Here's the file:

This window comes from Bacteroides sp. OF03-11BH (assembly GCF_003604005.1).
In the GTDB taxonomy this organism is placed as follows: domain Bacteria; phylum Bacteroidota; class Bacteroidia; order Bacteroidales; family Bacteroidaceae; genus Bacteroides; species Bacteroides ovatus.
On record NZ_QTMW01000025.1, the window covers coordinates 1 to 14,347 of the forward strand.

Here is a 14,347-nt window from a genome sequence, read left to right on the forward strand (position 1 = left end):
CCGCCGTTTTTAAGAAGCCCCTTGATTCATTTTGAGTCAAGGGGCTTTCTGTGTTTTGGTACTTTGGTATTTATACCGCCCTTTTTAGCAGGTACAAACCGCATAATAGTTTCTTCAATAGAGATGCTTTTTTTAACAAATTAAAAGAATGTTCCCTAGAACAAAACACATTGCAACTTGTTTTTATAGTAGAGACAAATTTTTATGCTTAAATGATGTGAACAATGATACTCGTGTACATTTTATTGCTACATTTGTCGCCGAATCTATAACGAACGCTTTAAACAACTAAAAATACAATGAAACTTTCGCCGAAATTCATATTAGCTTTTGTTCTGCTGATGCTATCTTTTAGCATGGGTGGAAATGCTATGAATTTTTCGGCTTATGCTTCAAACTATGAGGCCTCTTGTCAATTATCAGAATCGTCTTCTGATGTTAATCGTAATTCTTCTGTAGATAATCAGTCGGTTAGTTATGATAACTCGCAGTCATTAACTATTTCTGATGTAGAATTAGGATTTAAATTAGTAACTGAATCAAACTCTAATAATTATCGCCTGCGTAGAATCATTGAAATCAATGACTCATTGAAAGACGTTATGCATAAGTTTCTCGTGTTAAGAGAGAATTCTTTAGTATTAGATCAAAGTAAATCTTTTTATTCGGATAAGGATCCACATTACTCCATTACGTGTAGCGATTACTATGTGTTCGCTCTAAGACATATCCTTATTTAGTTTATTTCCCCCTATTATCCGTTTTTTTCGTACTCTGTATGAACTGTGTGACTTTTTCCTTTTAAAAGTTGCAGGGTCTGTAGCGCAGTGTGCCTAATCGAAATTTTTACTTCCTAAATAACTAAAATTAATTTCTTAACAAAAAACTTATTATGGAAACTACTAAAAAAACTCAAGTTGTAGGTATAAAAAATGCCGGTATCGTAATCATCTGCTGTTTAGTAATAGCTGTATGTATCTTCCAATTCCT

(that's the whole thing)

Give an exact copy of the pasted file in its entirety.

This window comes from Bacteroides sp. OF03-11BH (assembly GCF_003604005.1).
In the GTDB taxonomy this organism is placed as follows: domain Bacteria; phylum Bacteroidota; class Bacteroidia; order Bacteroidales; family Bacteroidaceae; genus Bacteroides; species Bacteroides ovatus.
On record NZ_QTMW01000025.1, the window covers coordinates 1 to 14,347 of the forward strand.

Here is a 14,347-nt window from a genome sequence, read left to right on the forward strand (position 1 = left end):
CCGCCGTTTTTAAGAAGCCCCTTGATTCATTTTGAGTCAAGGGGCTTTCTGTGTTTTGGTACTTTGGTATTTATACCGCCCTTTTTAGCAGGTACAAACCGCATAATAGTTTCTTCAATAGAGATGCTTTTTTTAACAAATTAAAAGAATGTTCCCTAGAACAAAACACATTGCAACTTGTTTTTATAGTAGAGACAAATTTTTATGCTTAAATGATGTGAACAATGATACTCGTGTACATTTTATTGCTACATTTGTCGCCGAATCTATAACGAACGCTTTAAACAACTAAAAATACAATGAAACTTTCGCCGAAATTCATATTAGCTTTTGTTCTGCTGATGCTATCTTTTAGCATGGGTGGAAATGCTATGAATTTTTCGGCTTATGCTTCAAACTATGAGGCCTCTTGTCAATTATCAGAATCGTCTTCTGATGTTAATCGTAATTCTTCTGTAGATAATCAGTCGGTTAGTTATGATAACTCGCAGTCATTAACTATTTCTGATGTAGAATTAGGATTTAAATTAGTAACTGAATCAAACTCTAATAATTATCGCCTGCGTAGAATCATTGAAATCAATGACTCATTGAAAGACGTTATGCATAAGTTTCTCGTGTTAAGAGAGAATTCTTTAGTATTAGATCAAAGTAAATCTTTTTATTCGGATAAGGATCCACATTACTCCATTACGTGTAGCGATTACTATGTGTTCGCTCTAAGACATATCCTTATTTAGTTTATTTCCCCCTATTATCCGTTTTTTTCGTACTCTGTATGAACTGTGTGACTTTTTCCTTTTAAAAGTTGCAGGGTCTGTAGCGCAGTGTGCCTAATCGAAATTTTTACTTCCTAAATAACTAAAATTAATTTCTTAACAAAAAACTTATTATGGAAACTACTAAAAAAACTCAAGTTGTAGGTATAAAAAATGCCGGTATCGTAATCATCTGCTGTTTAGTAATAGCTGTATGTATCTTCCAATTCCT